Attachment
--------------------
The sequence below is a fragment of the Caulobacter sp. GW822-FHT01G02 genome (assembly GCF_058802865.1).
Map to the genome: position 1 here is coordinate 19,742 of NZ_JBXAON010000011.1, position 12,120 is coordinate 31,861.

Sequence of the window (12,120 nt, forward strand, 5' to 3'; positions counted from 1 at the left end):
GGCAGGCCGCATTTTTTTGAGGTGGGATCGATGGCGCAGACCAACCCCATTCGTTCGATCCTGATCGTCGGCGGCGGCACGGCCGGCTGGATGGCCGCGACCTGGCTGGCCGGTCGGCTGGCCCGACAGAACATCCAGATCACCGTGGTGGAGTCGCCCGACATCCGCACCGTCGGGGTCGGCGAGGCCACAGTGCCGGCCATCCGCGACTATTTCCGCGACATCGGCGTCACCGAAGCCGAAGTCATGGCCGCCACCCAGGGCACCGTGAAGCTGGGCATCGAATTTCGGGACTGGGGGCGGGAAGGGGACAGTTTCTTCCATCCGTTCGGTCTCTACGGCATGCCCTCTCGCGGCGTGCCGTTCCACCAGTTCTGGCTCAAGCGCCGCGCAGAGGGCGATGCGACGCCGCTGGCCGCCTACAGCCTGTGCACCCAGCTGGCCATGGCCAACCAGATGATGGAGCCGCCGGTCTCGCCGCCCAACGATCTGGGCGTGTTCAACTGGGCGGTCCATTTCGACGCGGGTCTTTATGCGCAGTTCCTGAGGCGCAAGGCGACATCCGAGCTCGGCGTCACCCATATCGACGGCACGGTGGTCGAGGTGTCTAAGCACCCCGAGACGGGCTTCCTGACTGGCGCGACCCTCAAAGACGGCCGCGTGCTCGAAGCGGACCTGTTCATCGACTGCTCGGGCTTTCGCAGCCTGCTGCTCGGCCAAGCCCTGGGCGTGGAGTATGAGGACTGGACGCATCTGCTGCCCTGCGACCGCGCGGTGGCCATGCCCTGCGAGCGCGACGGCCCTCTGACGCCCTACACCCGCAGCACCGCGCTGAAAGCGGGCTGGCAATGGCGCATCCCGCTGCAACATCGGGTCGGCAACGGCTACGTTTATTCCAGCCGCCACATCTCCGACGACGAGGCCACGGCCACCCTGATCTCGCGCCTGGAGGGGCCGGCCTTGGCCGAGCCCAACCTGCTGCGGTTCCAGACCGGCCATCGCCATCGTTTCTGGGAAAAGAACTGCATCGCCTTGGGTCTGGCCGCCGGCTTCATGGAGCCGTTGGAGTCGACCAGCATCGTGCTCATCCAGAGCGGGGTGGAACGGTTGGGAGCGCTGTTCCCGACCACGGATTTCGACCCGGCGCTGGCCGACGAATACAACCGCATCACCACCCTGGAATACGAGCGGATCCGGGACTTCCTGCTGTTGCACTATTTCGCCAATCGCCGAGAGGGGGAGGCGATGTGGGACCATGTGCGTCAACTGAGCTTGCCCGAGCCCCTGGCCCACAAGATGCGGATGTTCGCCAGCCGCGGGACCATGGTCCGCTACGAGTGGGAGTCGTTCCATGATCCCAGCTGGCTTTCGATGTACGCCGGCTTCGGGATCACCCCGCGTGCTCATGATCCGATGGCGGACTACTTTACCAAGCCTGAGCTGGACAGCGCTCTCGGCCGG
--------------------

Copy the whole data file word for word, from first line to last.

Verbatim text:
The sequence below is a fragment of the Caulobacter sp. GW822-FHT01G02 genome (assembly GCF_058802865.1).
Map to the genome: position 1 here is coordinate 19,742 of NZ_JBXAON010000011.1, position 12,120 is coordinate 31,861.

Sequence of the window (12,120 nt, forward strand, 5' to 3'; positions counted from 1 at the left end):
GGCAGGCCGCATTTTTTTGAGGTGGGATCGATGGCGCAGACCAACCCCATTCGTTCGATCCTGATCGTCGGCGGCGGCACGGCCGGCTGGATGGCCGCGACCTGGCTGGCCGGTCGGCTGGCCCGACAGAACATCCAGATCACCGTGGTGGAGTCGCCCGACATCCGCACCGTCGGGGTCGGCGAGGCCACAGTGCCGGCCATCCGCGACTATTTCCGCGACATCGGCGTCACCGAAGCCGAAGTCATGGCCGCCACCCAGGGCACCGTGAAGCTGGGCATCGAATTTCGGGACTGGGGGCGGGAAGGGGACAGTTTCTTCCATCCGTTCGGTCTCTACGGCATGCCCTCTCGCGGCGTGCCGTTCCACCAGTTCTGGCTCAAGCGCCGCGCAGAGGGCGATGCGACGCCGCTGGCCGCCTACAGCCTGTGCACCCAGCTGGCCATGGCCAACCAGATGATGGAGCCGCCGGTCTCGCCGCCCAACGATCTGGGCGTGTTCAACTGGGCGGTCCATTTCGACGCGGGTCTTTATGCGCAGTTCCTGAGGCGCAAGGCGACATCCGAGCTCGGCGTCACCCATATCGACGGCACGGTGGTCGAGGTGTCTAAGCACCCCGAGACGGGCTTCCTGACTGGCGCGACCCTCAAAGACGGCCGCGTGCTCGAAGCGGACCTGTTCATCGACTGCTCGGGCTTTCGCAGCCTGCTGCTCGGCCAAGCCCTGGGCGTGGAGTATGAGGACTGGACGCATCTGCTGCCCTGCGACCGCGCGGTGGCCATGCCCTGCGAGCGCGACGGCCCTCTGACGCCCTACACCCGCAGCACCGCGCTGAAAGCGGGCTGGCAATGGCGCATCCCGCTGCAACATCGGGTCGGCAACGGCTACGTTTATTCCAGCCGCCACATCTCCGACGACGAGGCCACGGCCACCCTGATCTCGCGCCTGGAGGGGCCGGCCTTGGCCGAGCCCAACCTGCTGCGGTTCCAGACCGGCCATCGCCATCGTTTCTGGGAAAAGAACTGCATCGCCTTGGGTCTGGCCGCCGGCTTCATGGAGCCGTTGGAGTCGACCAGCATCGTGCTCATCCAGAGCGGGGTGGAACGGTTGGGAGCGCTGTTCCCGACCACGGATTTCGACCCGGCGCTGGCCGACGAATACAACCGCATCACCACCCTGGAATACGAGCGGATCCGGGACTTCCTGCTGTTGCACTATTTCGCCAATCGCCGAGAGGGGGAGGCGATGTGGGACCATGTGCGTCAACTGAGCTTGCCCGAGCCCCTGGCCCACAAGATGCGGATGTTCGCCAGCCGCGGGACCATGGTCCGCTACGAGTGGGAGTCGTTCCATGATCCCAGCTGGCTTTCGATGTACGCCGGCTTCGGGATCACCCCGCGTGCTCATGATCCGATGGCGGACTACTTTACCAAGCCTGAGCTGGACAGCGCTCTCGGCCGG